In terms of deciding the core areas, it was partly intuitive but also flowed back to the priorities we had. With costs it was clear that our legal cost structure was opaque and we had no clear picture of what we were spending money on. And an e-billing system is key because it gives you the metrics you need to drive other initiatives.

The focus on matter management tools was driven by a need to manage our litigation holistically. There were excellent individual lawyers but no holistic litigation or settlement strategy, so we ended up a scorched earth approach where everything got litigated until it burned up.

The tools have saved us enormous amounts of money. For instance, our e-signature initiative, which was very low cost to implement, has saved us $200,000-$250,000 in nine months. The tool cuts processing time by exponential amounts.

How did you go about engaging with your clients in the organisation?

We made sure that we understood what our clients felt was important. It’s easy to forget that clients also have an opinion! Initially, we did a survey to find out what they saw as the key risks and how they perceived a good legal function. It was probably the best investment I’ve made so far as I’m still working off all the things it uncovered.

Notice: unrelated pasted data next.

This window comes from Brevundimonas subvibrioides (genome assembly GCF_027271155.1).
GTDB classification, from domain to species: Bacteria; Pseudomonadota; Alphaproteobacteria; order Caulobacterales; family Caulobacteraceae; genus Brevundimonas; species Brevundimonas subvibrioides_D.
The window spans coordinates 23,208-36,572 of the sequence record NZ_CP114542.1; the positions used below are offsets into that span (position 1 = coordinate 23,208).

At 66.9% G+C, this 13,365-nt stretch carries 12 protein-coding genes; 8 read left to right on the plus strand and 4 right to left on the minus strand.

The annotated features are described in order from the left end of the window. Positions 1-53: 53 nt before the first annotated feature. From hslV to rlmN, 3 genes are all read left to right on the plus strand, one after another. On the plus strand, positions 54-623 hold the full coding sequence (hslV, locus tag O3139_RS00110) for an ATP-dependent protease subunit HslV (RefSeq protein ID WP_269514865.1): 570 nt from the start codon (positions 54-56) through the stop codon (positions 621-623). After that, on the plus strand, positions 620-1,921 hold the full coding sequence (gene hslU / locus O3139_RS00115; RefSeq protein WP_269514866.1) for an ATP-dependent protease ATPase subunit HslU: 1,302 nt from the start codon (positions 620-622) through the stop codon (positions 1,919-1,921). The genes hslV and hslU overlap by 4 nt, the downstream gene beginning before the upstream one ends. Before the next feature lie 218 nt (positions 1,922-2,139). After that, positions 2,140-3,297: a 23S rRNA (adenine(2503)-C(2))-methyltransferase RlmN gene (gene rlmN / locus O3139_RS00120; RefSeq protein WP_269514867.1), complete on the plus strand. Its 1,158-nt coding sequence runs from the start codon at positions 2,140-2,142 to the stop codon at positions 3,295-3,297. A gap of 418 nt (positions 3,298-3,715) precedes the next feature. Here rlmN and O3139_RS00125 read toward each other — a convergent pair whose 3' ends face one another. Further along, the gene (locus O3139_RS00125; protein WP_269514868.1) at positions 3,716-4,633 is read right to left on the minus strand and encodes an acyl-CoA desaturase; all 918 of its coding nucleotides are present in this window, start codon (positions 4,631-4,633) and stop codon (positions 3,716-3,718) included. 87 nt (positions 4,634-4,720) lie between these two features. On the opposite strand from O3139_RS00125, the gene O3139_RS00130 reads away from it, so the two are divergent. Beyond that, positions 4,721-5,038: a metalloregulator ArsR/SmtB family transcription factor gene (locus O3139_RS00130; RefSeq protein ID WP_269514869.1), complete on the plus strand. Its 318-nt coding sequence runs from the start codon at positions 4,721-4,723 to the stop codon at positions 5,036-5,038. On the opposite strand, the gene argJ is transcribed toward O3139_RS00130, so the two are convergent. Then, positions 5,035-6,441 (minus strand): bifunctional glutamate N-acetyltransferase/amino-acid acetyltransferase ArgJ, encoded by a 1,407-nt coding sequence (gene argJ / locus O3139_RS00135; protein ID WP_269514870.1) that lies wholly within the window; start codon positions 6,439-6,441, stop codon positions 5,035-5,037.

I set up monthly calls with the head of every function in the business. If you make sure you’re selling your initiatives and thinking about new ways of doing things then people really appreciate the fact that you’re interested in what they think. Many of them have huge amounts of experience that can be leveraged and fed into your own strategies.

Did you need to build business cases to get the funding for these projects?

Yes, I did. When I went to the suppliers we wanted to work with, I was quite honest with them that I didn’t have the money and that I needed help to make the pitch. I needed them to put the slides together and tell me how I was going to save money. By and large, they did help and provided a wealth of great looking charts, slides and benchmark surveys showing what we could save.

Using that information, I put together a white paper showing what I’d found, the issues faced, and the technology we needed to invest in to make us more efficient and effective. I promised that it would be cost neutral, which was a calculated gamble, but if I wasn’t prepared to commit to that I’d never have gotten the money. It was unlikely to yield a return in year one but over the next couple of years we would generate sufficient returns to justify the expenditures.

How do you sell the benefits of all the changes back to the business?

By the end of 2016, my goal is to feed the key metrics from our contracts, IP tracking, litigation and spend tools into a professionally integrated dashboard. It is this data that we can sell to management. You can’t sell anything unless you know what your numbers are, especially when you’re trying to impress clients who are numbers people. It gives you credibility and earns their trust. It’s a long term project as you need a year’s worth of data before you begin to have an idea of how it’s working.